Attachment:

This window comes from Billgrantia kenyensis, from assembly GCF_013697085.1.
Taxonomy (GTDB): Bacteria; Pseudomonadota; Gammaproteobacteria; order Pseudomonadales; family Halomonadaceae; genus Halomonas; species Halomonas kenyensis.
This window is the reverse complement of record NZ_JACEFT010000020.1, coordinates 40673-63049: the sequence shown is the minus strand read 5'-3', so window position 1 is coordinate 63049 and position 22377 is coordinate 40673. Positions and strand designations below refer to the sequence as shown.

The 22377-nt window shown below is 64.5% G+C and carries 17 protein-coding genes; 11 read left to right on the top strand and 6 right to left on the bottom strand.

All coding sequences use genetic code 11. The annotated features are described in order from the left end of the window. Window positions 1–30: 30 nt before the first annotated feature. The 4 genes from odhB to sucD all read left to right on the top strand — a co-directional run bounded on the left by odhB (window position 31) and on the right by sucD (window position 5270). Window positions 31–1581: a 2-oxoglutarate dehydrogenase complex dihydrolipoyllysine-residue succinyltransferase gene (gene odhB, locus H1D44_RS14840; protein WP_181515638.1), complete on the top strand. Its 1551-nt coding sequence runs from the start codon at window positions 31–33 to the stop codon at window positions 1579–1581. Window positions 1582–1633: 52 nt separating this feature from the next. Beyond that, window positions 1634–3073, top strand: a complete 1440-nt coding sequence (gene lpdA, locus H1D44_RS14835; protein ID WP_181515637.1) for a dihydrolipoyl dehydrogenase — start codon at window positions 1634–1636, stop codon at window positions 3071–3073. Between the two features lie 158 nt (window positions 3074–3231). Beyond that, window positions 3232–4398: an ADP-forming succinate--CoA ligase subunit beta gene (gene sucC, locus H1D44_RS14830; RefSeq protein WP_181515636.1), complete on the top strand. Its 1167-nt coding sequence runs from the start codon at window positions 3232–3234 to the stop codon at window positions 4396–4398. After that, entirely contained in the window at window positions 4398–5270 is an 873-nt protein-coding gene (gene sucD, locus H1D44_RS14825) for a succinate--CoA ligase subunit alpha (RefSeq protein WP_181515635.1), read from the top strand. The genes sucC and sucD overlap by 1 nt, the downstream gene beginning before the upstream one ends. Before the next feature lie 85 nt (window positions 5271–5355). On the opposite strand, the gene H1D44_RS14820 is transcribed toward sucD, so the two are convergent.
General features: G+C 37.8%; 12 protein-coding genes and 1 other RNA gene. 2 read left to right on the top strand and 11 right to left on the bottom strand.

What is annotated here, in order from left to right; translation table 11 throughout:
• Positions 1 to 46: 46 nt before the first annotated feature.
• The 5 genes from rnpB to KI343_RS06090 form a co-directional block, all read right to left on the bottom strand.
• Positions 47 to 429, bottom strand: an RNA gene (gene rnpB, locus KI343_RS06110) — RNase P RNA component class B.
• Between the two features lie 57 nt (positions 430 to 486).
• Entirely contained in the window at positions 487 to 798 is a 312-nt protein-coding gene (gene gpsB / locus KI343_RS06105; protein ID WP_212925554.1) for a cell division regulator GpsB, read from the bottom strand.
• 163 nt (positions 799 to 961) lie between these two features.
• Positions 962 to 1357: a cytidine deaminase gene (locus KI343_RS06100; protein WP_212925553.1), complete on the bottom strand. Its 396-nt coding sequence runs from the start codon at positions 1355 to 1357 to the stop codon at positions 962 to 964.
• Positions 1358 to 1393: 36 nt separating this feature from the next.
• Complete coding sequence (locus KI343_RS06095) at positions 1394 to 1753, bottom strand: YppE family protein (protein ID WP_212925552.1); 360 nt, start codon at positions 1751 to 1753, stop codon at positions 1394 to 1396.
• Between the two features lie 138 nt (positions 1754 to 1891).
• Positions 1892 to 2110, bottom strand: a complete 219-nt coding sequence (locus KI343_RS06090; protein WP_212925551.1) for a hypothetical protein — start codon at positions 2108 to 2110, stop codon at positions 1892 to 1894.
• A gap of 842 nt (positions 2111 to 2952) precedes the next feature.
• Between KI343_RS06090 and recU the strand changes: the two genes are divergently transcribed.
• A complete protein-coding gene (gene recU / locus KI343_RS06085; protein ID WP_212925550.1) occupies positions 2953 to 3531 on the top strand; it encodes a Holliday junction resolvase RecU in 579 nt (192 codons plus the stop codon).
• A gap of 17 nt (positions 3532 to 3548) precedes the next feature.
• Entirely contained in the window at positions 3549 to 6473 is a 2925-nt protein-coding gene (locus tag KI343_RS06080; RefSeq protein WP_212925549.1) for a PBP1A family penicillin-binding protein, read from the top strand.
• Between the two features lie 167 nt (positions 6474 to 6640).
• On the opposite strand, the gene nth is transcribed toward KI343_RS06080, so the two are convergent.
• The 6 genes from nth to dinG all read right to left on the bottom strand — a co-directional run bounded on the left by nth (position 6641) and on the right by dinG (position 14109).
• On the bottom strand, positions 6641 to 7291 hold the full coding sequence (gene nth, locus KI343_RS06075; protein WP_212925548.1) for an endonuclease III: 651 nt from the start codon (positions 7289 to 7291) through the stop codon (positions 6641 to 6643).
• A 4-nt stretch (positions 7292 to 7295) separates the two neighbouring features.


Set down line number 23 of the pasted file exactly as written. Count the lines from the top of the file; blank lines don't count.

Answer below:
• Entirely contained in the window at positions 3549 to 6473 is a 2925-nt protein-coding gene (locus tag KI343_RS06080; RefSeq protein WP_212925549.1) for a PBP1A family penicillin-binding protein, read from the top strand.